Cost Benefit Analysis

Plucked from this poignant post about externalities (which reminds me of my realization that limited liability corporations evolved from pirates)  is this bit from a Rolling Stone article.  It’s a nice clean example of cost benefit analysis in the “real world.”

BP has also cut corners at the expense of its own workers. In 2005, 15 workers were killed and 170 injured after a tower filled with gasoline exploded at a BP refinery in Texas. Investigators found that the company had flouted its own safety procedures and illegally shut off a warning system before the blast. An internal cost-benefit analysis conducted by BP – explicitly based on the children’s tale  The Three Little Pigs – revealed that the oil giant had considered making buildings at the refinery blast-resistant to protect its workers (the pigs) from an explosion (the wolf). BP knew lives were on the line: “If the wolf blows down the house, the piggy is gobbled.” But the company determined it would be cheaper to simply pay off the families of dead pigs.

Billions of years ago, in a course on Biotechnology, I got a A+ for writing a long paper outlining a cost benefit analysis for some research on kidney machines.  I’d written the entire paper in a similar sardonic tongue in cheek tone and I was shocked that the instructor seemed to be oblivious to that.  It was, I thought at the time, the most interesting lesson I took from the course.

I must look for a chance to use the The Three Little Pigs as design framework!

5 thoughts on “Cost Benefit Analysis

  1. Edward Vielmetti

    The whole world does this risk-based approach. You’ll see it in the automobile industry, where the classic case is the Ford Pinto gas tank.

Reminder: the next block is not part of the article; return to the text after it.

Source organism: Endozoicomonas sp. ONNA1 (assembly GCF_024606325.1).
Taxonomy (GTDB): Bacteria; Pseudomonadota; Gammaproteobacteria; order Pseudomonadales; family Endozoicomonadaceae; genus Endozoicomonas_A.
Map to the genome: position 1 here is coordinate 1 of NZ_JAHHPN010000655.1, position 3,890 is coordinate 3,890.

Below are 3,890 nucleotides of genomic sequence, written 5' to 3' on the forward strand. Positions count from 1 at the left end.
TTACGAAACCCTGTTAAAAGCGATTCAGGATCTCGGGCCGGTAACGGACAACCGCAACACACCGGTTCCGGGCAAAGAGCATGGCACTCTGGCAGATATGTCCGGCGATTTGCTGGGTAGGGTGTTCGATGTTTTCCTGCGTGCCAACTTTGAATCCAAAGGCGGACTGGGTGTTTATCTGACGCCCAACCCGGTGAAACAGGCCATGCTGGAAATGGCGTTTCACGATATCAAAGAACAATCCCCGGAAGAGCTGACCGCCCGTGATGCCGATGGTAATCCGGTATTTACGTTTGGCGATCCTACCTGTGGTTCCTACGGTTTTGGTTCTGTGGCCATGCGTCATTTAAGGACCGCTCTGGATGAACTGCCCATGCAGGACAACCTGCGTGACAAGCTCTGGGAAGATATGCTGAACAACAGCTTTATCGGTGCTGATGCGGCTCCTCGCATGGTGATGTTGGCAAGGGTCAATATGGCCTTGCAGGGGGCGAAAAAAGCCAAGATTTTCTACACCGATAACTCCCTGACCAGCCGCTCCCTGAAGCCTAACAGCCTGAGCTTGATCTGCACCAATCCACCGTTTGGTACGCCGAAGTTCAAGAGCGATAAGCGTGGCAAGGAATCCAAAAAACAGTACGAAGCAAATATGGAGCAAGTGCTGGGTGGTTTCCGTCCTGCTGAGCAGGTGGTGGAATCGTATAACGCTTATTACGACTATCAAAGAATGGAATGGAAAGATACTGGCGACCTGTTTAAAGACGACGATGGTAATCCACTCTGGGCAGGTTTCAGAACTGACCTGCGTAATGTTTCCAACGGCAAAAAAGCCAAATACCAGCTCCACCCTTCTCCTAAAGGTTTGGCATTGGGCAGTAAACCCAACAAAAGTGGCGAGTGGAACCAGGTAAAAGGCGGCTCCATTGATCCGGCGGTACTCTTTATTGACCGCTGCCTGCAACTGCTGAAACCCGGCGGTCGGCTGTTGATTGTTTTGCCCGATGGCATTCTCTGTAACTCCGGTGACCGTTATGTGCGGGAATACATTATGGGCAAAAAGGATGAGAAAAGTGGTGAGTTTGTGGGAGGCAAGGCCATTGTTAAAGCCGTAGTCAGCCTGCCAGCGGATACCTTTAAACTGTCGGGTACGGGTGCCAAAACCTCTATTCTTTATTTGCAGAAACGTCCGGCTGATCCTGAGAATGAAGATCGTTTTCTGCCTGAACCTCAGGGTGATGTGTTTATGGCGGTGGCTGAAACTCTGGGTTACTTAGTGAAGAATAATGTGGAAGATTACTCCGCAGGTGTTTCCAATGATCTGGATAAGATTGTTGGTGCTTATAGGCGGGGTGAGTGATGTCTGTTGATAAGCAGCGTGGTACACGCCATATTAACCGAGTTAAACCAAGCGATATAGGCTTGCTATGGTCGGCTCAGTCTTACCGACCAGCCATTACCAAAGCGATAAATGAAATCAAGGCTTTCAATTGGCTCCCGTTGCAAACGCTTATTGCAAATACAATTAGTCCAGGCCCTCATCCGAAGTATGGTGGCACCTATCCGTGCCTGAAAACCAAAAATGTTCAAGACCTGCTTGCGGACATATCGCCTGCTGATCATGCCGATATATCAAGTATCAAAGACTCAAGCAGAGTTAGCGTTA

http://www.autosafety.org/ford-pinto-fuel-fed-fires

    “In 1977, Mark Dowie of Mother Jones Magazine, using documents in the Center files, published an article reporting the dangers of the fuel tank design, and cited internal Ford Motor Company documents that proved that Ford knew of the weakness in the fuel tank before the vehicle was placed on the market but that a cost/benefit study was done which suggested that it would be “cheaper” for Ford to pay liability for burn deaths and injuries rather than modify the fuel tank to prevent the fires in the first place. Dowie showed that Ford owned a patent on a better designed gas tank at that time, but that cost and styling considerations ruled out any changes in the gas tank design of the Pinto.”

  2. bhyde Post author

    Oh, absolutely. And individuals do it in their own lives. It is always a matter of degree. I was unsurprised to learn that the feds have a dollar value for a human life they use in such calculations. I gather it varies from department to department. Such is life. 🙂

    And yet there are particularly unethical cases. The Pinto case, has always seemed to me to be debatable. It all came out much worse then the designers calculated.

  3. mtraven

    Thanks for the link!

    I agree, cost/benefit is widespread, but presenting it in terms of injuries to “the piggies” is something else again. That indicates a pretty alien corporate culture, to me at least.

  4. Ben Hyde

    It is impossible to tell isn’t it. Maybe the authors of that report were using that analogy to make it abundantly clear to their associates that they had no choice but to build the bunker; or maybe not. Note that the fairy tail makes the first two piggy are very clearly sinfully lazy, not thrifty!

  5. goatchowder

    This was explained brilliantly in Fight Club: if the cost of the liability claims is greater than the cost of a recall, then they do a recall, otherwise they don’t. It wasn’t satire, it was reality.

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